Don't throw away your blood pressure medication just yet
In spite of researching new guidelines, people should keep their same regimen of medications
There is new evidence suggesting that patients 60 years and older may not have to have their high blood pressure maintained so aggressively. Physicians are urging people to err on the side of caution, and continue with their regimen of medication. They point out that low blood pressure has no negative health side effects, and that all should try to maintain normal systolic pressure.
Since those with high blood pressure take medication that make them feel sick due to side effects, many discontinue it.
Furthermore, older people often suffer debilitating side-effects from being on a cocktail of drugs -- which do not make them feel better.
"Hypertension is a disorder that requires many medications and the patient doesn't feel any better when you treat them. That's what makes this a daunting condition," cardiologist Richard Krasuski, of Cleveland Clinic says.
The National Institute for Health and Care Excellence, or NICE published new guidelines last year and will be reviewing them until 2015. The institute says that it will consider the new findings. They maintain that there is good evidence to suggest blood pressure should still be treated as dangerous over 140 over 90.
"There is a very clear relationship between blood pressure and cardiovascular events," a NICE spokesperson says. "The NICE guideline draws on an analysis of 61 prospective observational studies, involving nearly one million individuals.
"The relationship between blood pressure and disease was constant over a wide range suggesting there is no clear threshold below which further reduction in blood pressure becomes not beneficial or harmful.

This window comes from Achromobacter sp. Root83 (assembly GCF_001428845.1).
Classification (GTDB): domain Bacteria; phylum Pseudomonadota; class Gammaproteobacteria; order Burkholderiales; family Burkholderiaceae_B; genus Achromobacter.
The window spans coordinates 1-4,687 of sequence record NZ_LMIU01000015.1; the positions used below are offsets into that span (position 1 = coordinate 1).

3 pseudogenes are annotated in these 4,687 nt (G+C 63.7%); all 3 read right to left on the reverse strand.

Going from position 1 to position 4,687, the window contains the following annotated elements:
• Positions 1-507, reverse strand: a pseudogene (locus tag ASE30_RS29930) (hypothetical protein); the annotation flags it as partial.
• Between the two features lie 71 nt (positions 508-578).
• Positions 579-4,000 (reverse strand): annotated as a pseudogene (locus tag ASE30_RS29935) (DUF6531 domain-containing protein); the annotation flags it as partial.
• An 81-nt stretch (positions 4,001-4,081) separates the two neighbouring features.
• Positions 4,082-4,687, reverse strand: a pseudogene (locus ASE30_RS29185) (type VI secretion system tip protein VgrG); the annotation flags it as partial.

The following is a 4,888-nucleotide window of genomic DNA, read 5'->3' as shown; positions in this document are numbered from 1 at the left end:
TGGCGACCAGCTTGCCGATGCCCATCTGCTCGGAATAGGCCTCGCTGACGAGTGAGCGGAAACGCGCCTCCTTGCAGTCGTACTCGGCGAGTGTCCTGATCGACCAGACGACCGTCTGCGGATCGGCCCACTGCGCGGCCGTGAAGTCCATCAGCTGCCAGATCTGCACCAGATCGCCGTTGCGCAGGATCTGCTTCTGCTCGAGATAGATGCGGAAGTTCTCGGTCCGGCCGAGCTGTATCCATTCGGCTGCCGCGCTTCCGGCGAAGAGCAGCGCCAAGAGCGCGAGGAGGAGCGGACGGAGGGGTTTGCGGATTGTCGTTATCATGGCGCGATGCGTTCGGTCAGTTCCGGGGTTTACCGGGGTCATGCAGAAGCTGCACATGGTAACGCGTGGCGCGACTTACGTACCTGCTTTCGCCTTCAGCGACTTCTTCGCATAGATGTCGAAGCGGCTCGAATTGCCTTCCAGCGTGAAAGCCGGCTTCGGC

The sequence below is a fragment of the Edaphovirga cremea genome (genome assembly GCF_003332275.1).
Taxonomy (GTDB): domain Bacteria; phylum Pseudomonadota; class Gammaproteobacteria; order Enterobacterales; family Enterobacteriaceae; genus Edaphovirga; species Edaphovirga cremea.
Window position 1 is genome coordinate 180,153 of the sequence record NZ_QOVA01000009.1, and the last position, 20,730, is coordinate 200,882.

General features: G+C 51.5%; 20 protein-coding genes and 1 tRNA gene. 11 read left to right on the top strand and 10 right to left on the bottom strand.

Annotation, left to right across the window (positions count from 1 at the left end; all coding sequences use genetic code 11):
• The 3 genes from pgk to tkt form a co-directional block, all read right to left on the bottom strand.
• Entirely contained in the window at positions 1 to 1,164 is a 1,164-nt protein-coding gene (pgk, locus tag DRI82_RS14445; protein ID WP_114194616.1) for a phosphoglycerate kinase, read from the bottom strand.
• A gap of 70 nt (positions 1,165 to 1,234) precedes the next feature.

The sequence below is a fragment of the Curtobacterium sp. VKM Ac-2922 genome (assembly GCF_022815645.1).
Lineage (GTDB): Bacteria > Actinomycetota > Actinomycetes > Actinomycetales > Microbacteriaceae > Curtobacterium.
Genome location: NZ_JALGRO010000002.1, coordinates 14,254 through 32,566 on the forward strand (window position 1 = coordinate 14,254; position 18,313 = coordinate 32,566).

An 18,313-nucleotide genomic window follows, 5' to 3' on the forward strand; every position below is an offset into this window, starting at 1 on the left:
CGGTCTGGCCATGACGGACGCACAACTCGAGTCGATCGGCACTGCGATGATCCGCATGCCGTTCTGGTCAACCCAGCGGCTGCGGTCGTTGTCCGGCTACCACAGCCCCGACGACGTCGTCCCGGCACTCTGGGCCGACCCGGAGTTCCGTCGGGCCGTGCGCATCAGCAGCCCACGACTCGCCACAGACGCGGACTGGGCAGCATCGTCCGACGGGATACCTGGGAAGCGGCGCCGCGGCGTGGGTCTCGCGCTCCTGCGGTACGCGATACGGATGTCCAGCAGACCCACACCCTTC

"NICE is committed to ensuring that everyone is able to receive the best care and cost-effective medicines from the NHS and we will certainly consider the US studies - along with all other available evidence - when the NICE guideline on hypertension is next considered for review."
Nearly one in three people have high blood pressure in both the United States and the United Kingdom. If left untreated, the condition increases the risk of a heart attack or stroke.
Blood pressure measures how strongly blood presses against the walls of your arteries as it is pumped around your body by the heart.
Studies show about 90 percent of people may eventually develop high blood pressure.
Many people who suffer from hypertension require several types of drugs for their treatment, which could be a mix of beta-blockers, diuretics, alpha-blockers, ACE inhibitors or calcium channel blockers. Side effects of the medication include fainting spells, dizziness, headache, tiredness and swollen ankles.
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